Leading by Example: How cities came to link rural producers with urban food markets in Colombia | Oxfam | Food Security

Please download to get full document.

View again

of 13
All materials on our website are shared by users. If you have any questions about copyright issues, please report us to resolve them. We are always happy to assist you.
Information Report
Category:

Others

Published:

Views: 15 | Pages: 13

Extension: PDF | Download: 0

Share
Related documents
Description
Following decades of conflict and violence, millions of small farmers in Colombia remain economically excluded and trapped in poverty. Many city-dwellers and policy-makers are ignorant of their problems, or are not interested. However, an initiative in the capital Bogotá has strengthened links between rural and urban communities and has demonstrated that small producers can become political and economic actors – and that the small producer economy is not only viable, but can be an important part of the solution to urban food insecurity. To achieve this, small producers, NGOs, and municipal authorities have worked together, building a successful advocacy strategy based on a practical working model of access to markets.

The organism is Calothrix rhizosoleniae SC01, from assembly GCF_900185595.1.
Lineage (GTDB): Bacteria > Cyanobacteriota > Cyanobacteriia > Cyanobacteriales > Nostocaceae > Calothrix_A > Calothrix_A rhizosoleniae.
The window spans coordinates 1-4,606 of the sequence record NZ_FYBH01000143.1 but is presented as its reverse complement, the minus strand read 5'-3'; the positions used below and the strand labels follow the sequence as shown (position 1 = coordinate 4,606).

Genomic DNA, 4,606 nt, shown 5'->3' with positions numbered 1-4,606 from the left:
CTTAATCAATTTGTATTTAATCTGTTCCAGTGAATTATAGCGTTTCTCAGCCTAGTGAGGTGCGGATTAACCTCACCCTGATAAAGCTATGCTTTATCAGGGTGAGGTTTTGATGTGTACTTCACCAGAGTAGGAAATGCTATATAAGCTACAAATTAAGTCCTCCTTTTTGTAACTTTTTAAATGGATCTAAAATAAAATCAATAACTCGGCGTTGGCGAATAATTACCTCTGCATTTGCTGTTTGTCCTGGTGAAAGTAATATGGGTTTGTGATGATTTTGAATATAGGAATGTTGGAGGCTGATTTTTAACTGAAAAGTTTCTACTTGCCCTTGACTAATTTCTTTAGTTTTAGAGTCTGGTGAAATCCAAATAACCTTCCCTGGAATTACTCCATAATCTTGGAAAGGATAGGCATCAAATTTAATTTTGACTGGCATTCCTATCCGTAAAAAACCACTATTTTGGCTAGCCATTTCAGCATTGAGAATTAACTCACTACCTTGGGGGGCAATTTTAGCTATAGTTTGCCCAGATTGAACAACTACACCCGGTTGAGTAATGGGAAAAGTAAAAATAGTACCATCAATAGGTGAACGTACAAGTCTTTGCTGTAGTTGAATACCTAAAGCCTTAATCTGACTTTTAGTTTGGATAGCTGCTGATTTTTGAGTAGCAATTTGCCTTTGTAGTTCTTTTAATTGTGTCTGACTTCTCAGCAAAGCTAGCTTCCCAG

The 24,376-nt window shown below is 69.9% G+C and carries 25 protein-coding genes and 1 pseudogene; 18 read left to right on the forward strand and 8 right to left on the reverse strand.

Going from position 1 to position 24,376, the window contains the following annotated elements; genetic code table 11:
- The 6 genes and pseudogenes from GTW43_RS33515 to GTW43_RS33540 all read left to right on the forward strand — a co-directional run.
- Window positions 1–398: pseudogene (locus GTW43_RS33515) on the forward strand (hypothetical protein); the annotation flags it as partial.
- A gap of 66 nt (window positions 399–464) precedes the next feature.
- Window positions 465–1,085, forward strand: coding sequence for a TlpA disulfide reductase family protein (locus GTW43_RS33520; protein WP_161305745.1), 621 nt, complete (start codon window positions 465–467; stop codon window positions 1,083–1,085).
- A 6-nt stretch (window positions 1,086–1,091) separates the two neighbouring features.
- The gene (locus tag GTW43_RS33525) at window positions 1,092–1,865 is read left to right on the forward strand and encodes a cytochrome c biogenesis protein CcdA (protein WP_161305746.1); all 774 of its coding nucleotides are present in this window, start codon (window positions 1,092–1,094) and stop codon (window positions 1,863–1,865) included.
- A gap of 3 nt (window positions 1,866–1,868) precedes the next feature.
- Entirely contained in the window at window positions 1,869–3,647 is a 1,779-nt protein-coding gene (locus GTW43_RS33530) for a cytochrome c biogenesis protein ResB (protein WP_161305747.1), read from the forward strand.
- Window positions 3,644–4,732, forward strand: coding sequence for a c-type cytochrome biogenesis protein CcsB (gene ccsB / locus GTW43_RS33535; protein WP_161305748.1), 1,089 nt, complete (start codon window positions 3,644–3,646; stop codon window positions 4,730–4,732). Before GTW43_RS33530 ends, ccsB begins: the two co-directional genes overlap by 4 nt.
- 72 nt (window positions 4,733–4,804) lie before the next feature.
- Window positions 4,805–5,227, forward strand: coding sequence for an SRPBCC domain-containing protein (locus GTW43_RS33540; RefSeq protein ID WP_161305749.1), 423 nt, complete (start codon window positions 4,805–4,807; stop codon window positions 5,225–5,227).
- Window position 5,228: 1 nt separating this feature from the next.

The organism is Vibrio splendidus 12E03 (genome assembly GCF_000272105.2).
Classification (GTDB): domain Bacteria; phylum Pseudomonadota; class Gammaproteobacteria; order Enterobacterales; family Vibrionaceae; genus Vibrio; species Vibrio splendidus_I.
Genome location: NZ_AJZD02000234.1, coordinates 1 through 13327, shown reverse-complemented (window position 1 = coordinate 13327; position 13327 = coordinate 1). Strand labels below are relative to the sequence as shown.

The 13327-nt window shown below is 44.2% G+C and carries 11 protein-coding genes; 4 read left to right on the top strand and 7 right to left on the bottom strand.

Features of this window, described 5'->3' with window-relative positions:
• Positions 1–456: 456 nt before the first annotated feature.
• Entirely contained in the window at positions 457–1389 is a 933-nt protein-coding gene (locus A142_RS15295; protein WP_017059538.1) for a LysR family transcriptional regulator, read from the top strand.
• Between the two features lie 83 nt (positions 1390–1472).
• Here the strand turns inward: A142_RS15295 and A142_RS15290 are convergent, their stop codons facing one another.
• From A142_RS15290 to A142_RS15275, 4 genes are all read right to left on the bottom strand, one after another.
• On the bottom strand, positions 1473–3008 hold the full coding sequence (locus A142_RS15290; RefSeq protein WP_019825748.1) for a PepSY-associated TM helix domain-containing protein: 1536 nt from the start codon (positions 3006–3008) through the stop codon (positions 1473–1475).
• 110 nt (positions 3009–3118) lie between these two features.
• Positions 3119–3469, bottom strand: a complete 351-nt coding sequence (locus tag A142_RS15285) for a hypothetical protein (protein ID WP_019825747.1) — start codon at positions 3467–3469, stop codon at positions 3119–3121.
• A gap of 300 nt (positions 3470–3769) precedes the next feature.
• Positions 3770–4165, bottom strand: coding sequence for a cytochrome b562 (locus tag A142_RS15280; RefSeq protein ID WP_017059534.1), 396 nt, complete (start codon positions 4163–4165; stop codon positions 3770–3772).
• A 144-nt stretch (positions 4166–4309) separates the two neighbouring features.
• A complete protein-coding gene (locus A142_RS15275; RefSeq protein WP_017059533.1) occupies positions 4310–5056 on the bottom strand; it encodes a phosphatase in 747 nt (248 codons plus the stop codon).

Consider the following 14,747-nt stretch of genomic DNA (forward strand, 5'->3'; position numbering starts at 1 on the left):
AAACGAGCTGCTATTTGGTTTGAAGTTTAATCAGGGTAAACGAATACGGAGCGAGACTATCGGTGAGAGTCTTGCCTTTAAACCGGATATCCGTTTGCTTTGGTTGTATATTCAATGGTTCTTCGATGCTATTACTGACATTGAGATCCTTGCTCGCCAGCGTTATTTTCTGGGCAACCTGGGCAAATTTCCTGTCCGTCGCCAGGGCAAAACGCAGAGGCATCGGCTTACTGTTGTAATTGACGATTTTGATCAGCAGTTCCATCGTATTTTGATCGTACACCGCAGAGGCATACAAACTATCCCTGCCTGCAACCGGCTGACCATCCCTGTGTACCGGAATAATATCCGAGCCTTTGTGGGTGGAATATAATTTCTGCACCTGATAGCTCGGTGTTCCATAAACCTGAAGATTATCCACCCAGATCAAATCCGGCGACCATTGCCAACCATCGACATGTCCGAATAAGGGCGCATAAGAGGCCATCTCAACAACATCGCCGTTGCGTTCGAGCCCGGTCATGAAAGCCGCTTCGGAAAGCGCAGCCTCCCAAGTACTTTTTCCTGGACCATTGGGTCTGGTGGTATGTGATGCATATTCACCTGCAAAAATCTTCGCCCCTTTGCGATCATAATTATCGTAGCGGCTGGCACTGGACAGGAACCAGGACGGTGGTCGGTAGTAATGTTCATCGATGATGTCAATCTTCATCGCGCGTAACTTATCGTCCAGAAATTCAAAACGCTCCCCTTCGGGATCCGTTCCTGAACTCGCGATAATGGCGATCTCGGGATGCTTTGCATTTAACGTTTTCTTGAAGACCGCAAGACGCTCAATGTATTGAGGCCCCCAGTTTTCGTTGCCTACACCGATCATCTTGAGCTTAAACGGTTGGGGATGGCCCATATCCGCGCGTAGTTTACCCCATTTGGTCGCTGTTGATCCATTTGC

Transcript